Complaint to Ofcom Regarding The Great Global Warming Swindle

2. Complete Transcript and Rebuttal

Page 90




Malaria was successfully eradicated from Australia, Europe, and the United States in the 1950s and 1960s, but the vectors [i.e. the mosquitoes] were not eliminated (Bruce-Chwatt and de Zulueta, 1980; Zucker, 1996). In regions where the vectors persist in sufficient abundance, there is a risk of locally transmitted malaria. This small risk of very localized outbreaks may increase under climate change. Conditions currently exist for malaria transmission in those countries during the summer months, but few nonimported cases have been reported (Holvoet et al., 1983; Zucker, 1996; Baldari et al.,1998; Walker, 1998). Malaria could become established again under the prolonged pressures of climatic and other environmental-demographic changes if a strong public health infrastructure is not maintained. A particular concern is the reintroduction of malaria in countries of the former Soviet Union with economies in transition, where public health infrastructure has diminished (e.g., Azerbaijan, Russia). [Emphasis added.]

This is a very cautious statement. It makes it quite clear that malaria is not a tropical disease (stating that is was eradicated from temperate regions only quite recently); it states specifically in its third sentence that Anopheles mosquitoes (i.e. those that could carry malaria) do currently live in many temperate countries; and it makes it clear that the reintroduction of malaria into temperate regions due to climate change is highly unlikely, except possibly in countries whose health services break down.


The narrative, both in the above statement and in the statements which follow, attempts to confuse the viewer into believing that where mosquitoes are able to survive, malaria is also likely to be present, as it makes no distinction between the two – but this is quite false, as the film maker must have known. See for example the statement by the malaria specialist Professor Chris Curtis at (PDF), in which he states:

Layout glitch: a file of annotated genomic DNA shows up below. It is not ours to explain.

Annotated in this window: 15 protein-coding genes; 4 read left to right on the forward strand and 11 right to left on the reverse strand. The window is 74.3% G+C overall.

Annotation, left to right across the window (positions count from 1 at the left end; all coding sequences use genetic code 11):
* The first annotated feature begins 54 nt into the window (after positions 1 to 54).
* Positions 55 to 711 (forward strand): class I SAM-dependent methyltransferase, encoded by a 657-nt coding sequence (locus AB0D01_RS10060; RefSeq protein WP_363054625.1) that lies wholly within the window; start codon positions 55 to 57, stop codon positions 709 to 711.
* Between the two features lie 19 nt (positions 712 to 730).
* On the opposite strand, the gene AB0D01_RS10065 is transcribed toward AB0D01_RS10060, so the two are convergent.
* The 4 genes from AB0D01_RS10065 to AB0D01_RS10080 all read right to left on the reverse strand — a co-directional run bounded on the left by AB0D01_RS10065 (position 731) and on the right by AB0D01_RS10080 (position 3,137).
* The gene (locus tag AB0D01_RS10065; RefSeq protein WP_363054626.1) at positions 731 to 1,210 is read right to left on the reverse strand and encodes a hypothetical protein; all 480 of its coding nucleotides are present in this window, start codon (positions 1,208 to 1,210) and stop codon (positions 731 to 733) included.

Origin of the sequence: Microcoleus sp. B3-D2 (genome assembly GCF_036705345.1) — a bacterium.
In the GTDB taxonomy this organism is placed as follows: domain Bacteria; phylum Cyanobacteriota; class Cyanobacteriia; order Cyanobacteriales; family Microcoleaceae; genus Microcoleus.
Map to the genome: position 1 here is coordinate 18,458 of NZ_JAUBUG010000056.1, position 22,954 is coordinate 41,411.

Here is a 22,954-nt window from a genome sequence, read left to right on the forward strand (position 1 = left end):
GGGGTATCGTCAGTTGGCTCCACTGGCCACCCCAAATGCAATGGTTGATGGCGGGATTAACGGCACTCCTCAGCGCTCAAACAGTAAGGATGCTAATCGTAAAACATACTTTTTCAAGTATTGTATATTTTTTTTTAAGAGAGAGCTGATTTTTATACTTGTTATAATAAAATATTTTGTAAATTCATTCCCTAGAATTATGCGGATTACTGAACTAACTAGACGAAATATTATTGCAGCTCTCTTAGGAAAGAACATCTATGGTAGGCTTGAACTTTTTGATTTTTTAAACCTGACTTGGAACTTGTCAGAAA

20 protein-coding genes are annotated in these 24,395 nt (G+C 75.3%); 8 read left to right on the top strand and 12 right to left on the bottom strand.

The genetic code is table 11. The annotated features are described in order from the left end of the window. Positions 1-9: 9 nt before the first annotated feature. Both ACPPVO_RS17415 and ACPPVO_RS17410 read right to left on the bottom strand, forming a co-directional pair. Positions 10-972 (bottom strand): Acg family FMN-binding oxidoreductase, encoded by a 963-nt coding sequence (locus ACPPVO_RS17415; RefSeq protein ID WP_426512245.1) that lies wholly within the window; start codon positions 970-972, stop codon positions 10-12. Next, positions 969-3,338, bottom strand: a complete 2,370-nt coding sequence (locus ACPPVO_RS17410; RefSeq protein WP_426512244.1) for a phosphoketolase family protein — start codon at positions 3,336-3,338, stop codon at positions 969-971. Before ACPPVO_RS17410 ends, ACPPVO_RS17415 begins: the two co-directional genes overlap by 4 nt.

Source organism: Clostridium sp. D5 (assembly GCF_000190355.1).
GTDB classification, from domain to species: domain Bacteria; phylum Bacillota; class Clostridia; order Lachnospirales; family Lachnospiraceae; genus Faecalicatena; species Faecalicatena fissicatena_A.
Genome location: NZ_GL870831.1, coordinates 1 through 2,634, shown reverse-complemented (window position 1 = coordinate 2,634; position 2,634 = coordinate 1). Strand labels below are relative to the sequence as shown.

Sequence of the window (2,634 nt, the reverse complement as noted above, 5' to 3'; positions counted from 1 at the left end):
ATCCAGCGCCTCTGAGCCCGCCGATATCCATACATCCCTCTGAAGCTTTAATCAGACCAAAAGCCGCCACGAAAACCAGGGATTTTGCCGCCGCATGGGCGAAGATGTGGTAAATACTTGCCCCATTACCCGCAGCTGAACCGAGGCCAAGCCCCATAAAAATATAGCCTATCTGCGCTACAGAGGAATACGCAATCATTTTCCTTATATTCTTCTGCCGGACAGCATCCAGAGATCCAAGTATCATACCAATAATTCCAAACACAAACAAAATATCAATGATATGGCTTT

Even though malaria can occur in cool climates, there would tend to be even more malaria where it is hotter. That is because Plasmodium would be more likely to complete its complex development in the mosquito before the mosquito died … However, in fact I do not think it likely that global warming will bring much malaria transmission back to northern Europe because malaria is transmitted from humans to mosquitoes to humans and northern mosquitoes could only become infected from imported human cases. However such cases are nearly always promptly treated by the good health services in the north.


The narrative, both in the above statement and in the statements which follow, focuses only on one disease, malaria, and attempts to mislead the viewer into thinking that because malaria is unlikely to spread northwards as a result of climate change, therefore there are no other diseases that are likely to do so. This is false, and is another clear misrepresentation of the facts. For example, Professor Curtis writes (

In the case of pathogens transmitted from reservoirs in wild mammals (e.g. tick borne encephalitis) or birds (West Nile virus) via arthropods to humans the reservoirs are not treated and establishment or increase of the human disease would presumably depend on, among other things, the effect of climate on the biology of the pathogen and the arthropod vector. I have heard that the less severe winters in Sweden are now causing an increase in tick borne encephalitis.

Continued …


Page 90 of 176

Final Revision

Last updated: 11 Jun 2007